Women's Health

Depression during Pregnancy

​​​​​​​​​Depression during Pregnancy

Some women experience depression and anxiety for the first time in their lives during pregnancy and it is common, as it affects about 1 in 10 pregnant women.

Signs of depression during pregnancy:
Signs of depression can seem like the normal ups and downs of pregnancy, but it's important to know the signs of depression:
  • Depressed mood most of the day (almost daily).
  • Loss of interest in work or other activities.
  • Feelings of guilt, despair, or worthlessness.
  • Sleeping more than usual or having trouble sleeping.
  • Loss of appetite, weight loss, or eating more than usual and gaining weight.
  • Feeling very tired or lack of energy.
  • Difficulty paying attention, focusing, or making decisions.
  • Feeling anxious in a way that others notice.
  • Thinking of death or suicide.
When to see a doctor:
  • When noticing any of the previous signs for at least two weeks.
  • When having a previous depression, or when taking medications to treat depression.
  • When thinking of death or suicide.
Effect of untreated depression during pregnancy:
Women with severe depression during pregnancy may have difficulty taking care of themselves. They may not eat healthily, go for antenatal care check-ups, or get enough rest. Untreated depression during pregnancy also increases the risk of postpartum depression. Depression during pregnancy has also been linked to several problems, including:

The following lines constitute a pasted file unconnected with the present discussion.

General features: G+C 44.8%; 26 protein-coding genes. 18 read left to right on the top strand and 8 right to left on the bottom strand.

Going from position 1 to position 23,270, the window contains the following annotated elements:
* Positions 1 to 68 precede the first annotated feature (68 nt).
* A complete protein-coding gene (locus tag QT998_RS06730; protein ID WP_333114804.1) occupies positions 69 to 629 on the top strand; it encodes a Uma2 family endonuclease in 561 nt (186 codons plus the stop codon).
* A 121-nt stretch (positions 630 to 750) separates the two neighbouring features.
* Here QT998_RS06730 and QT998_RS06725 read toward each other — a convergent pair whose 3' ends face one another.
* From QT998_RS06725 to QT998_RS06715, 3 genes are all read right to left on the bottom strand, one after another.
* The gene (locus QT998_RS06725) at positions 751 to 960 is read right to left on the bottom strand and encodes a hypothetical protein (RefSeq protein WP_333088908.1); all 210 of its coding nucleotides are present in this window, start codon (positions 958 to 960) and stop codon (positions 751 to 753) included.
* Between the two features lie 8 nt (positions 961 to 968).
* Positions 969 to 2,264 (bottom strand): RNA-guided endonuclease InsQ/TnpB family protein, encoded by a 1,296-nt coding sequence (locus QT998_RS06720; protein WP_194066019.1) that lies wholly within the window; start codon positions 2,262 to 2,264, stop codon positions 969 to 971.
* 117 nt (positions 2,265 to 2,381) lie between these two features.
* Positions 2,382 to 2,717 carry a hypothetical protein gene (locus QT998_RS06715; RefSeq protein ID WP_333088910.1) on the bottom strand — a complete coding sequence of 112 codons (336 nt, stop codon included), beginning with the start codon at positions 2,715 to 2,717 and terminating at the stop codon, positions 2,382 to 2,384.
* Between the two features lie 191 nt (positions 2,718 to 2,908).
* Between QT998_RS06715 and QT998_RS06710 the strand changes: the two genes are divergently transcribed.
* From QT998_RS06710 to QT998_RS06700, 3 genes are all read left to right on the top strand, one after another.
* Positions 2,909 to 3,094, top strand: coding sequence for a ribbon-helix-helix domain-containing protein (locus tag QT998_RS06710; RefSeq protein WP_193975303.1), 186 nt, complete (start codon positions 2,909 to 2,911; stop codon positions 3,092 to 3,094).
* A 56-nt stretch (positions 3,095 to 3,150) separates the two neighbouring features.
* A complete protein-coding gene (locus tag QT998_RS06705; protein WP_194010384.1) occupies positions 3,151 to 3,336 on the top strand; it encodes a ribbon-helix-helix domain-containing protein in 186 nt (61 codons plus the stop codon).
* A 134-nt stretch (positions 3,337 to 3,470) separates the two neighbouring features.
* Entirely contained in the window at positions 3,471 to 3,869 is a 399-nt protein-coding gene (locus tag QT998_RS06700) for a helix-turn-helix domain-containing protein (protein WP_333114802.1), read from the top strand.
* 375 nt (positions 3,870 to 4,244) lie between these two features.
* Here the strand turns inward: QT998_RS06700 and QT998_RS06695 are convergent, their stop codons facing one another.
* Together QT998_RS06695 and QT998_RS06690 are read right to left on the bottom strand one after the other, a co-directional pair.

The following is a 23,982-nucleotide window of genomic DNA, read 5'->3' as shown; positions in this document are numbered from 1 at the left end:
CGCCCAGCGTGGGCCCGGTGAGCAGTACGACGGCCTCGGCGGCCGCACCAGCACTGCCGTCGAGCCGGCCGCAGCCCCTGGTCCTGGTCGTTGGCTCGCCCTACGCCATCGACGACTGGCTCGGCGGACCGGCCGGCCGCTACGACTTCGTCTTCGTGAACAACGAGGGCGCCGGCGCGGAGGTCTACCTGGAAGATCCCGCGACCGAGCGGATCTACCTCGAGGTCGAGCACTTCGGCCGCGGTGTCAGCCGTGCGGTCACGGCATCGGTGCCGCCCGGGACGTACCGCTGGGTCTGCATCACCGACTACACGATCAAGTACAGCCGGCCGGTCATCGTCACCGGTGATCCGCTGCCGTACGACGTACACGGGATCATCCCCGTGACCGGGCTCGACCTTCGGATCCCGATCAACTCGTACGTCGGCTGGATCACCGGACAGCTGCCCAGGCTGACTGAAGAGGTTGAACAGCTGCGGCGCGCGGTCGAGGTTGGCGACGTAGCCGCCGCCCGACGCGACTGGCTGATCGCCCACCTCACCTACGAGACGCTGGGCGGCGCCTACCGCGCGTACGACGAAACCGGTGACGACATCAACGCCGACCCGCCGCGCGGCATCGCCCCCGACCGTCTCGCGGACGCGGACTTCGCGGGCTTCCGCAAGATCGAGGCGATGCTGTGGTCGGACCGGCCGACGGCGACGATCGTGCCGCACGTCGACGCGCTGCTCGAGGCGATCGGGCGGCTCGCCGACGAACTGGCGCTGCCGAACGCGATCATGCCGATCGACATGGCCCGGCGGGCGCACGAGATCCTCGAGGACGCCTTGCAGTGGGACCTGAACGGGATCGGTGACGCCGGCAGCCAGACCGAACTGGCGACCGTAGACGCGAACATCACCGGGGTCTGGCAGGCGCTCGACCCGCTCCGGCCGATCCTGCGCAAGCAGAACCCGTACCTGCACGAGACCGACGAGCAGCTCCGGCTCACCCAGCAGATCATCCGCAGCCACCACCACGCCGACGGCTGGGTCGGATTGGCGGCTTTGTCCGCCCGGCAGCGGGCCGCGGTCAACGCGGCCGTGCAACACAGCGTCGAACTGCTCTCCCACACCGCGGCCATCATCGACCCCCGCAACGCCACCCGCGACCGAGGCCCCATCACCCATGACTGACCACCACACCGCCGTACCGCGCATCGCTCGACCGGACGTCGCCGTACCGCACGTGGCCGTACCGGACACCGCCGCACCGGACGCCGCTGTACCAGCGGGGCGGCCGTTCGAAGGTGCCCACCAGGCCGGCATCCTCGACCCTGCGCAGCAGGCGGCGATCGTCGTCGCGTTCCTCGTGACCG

• The fetus does not grow well in the womb
  • Going into labor too early
  • The child is very small at birth
  • Health complications for the child after birth
  • Also, when depression is not treated during pregnancy, it can increase the risk of problems for the baby:
  • A newborn baby may cry more and be difficult to calm down.
  • Older children may have more emotional and behavioral problems than other children.
Treating depression during pregnancy:
Treatment for depression may include psychotherapy (talk therapy), antidepressant medication, or a combination of both. Many women also find that self-care (e.g. sleeping, healthy eating, light exercise) and family support can help with depression.

Antidepressants and their effect on pregnancy:
Antidepressants may be prescribed by a doctor to treat depression, as they work to balance chemicals in the brain that affect mood. There are risks of not treating mental health conditions during and after pregnancy, so treating depression can help the mother and the health of the child in future. It may be safe to take other antidepressants during pregnancy. The best medication can be discussed with your doctor.

Last Update : 07 June 2023 02:27 PM
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